It would be a shame to visit Finland without checking out their famous market halls, or as they call them – “kauppahalli”. Is there a better way to learn more about someone’s culture than through food? The oldest market hall and the most visited is Hakaniemi Market Hall in Helsinki which is more than 100 years old. It has two floors and almost 70 different shops, from bakeries with traditional pastries such as pulla or Runebergin torttu to souvenir shops where you can find handmade gifts for your friends and family. You can find a lot of stuff at market halls, for example, at Kuopio Market Hall you will find products for saunas, Finnish favourite pastime!

6) Witness the beauty of the Northern Lights

Almost 200 nights a year one can see the magnificent Aurora Borealis in Finnish Lapland. It is known that auroras occur near magnetic poles. So it is more likely you will see an aurora if you visit a place near Arctic Circle. Some Finnish agencies organise northern lights tours in Asgard and Valhalla. Asgard is located 2 hours by car from the nearest airport in Ivalo and it is not very touristy place but you will get the most magical dance of polar lights. On the other hand, Valhalla is only 20 minute drive from the airport which means that is easily accessible but still far enough from town lights. Polar lights chase usually lasts 4-5 hours while the rest of the time you can relax in a cottage with sauna. Sounds amazing, right?

7) Go back to Middle Ages in Porvoo

Porvoo is a town on the southern coast and it is also one of the six medieval towns in Finland. Interesting fact, it is actually among the oldest cities in Finland since it was established in the 13th century. Porvoo makes a great day trip from Helsinki as it is only 1 hour drive from the capital and it is considered one of the most picturesque towns in the country because of its colourful houses.  If you decide to visit Porvoo, don’t miss its Old Town which is easy to explore on your own, but make sure to at least pick up a free city map at the tourist office. Looking for souvenirs? Visit the old warehouse near the railway station – it’s actually a gift shop where you can buy handcrafts and some local pastries if you’re feeling hungry. Quite popular attraction is Doll and Toy Museum which has more than 1000 dolls on display, it’s a fun activity for both the children and grown ups!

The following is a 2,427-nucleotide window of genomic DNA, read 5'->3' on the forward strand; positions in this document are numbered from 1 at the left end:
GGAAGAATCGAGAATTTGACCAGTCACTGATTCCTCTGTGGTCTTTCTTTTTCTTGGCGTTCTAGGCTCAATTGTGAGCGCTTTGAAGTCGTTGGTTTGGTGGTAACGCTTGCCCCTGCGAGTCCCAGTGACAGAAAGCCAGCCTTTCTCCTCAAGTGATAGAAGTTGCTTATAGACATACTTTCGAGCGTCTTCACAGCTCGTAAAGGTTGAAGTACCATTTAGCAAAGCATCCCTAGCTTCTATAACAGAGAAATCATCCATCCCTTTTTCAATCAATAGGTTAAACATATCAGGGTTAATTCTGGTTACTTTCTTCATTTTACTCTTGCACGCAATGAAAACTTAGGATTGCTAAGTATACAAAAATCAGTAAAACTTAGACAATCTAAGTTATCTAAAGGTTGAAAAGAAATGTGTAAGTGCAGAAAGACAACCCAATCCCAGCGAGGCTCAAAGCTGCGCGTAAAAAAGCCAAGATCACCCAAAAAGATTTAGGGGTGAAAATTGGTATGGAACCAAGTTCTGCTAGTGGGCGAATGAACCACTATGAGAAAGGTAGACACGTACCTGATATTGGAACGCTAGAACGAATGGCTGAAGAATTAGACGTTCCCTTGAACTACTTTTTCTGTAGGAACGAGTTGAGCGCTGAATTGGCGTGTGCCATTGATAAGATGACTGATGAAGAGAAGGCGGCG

8) Rent a summer cottage

If you would like to visit Finland during summer, the majority of Finns will suggest the same thing – rent a summer cottage! Cottages are quintessential element of vacations in Finland since they provide both physical and mental relaxation. They are usually located in the woods but close enough to lakes where you can swim and sunbathe – whole day if you want (let’s not forget that summer days in Finland last 24 hours!).  “Nordic zen”, as they like to call it, is popular in Kuopio in the eastern part of the country. This town has the biggest number of summer cottages, more than 10 000 of them actually! The guests have so many options to choose from – barbecue, chill by the lake, watch northern light or just simply enjoy the silence. After all, isn’t that what we all need?